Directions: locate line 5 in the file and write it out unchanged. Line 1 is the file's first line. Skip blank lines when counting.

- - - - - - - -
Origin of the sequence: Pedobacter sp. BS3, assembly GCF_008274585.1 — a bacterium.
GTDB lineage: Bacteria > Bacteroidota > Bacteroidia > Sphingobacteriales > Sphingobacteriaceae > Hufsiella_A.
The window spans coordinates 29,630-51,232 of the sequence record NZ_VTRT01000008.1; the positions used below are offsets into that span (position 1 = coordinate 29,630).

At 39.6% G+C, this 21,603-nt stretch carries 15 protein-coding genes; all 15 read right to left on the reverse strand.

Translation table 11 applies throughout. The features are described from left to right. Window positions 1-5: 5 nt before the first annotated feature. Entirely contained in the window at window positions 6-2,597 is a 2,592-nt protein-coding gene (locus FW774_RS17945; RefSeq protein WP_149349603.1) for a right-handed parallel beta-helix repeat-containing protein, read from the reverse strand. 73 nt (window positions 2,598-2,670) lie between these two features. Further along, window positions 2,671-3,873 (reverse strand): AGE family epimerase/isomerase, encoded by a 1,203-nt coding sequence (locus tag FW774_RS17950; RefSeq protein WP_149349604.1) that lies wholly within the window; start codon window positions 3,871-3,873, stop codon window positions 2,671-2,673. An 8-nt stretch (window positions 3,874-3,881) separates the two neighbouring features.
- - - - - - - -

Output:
Translation table 11 applies throughout. The features are described from left to right. Window positions 1-5: 5 nt before the first annotated feature. Entirely contained in the window at window positions 6-2,597 is a 2,592-nt protein-coding gene (locus FW774_RS17945; RefSeq protein WP_149349603.1) for a right-handed parallel beta-helix repeat-containing protein, read from the reverse strand. 73 nt (window positions 2,598-2,670) lie between these two features. Further along, window positions 2,671-3,873 (reverse strand): AGE family epimerase/isomerase, encoded by a 1,203-nt coding sequence (locus tag FW774_RS17950; RefSeq protein WP_149349604.1) that lies wholly within the window; start codon window positions 3,871-3,873, stop codon window positions 2,671-2,673. An 8-nt stretch (window positions 3,874-3,881) separates the two neighbouring features.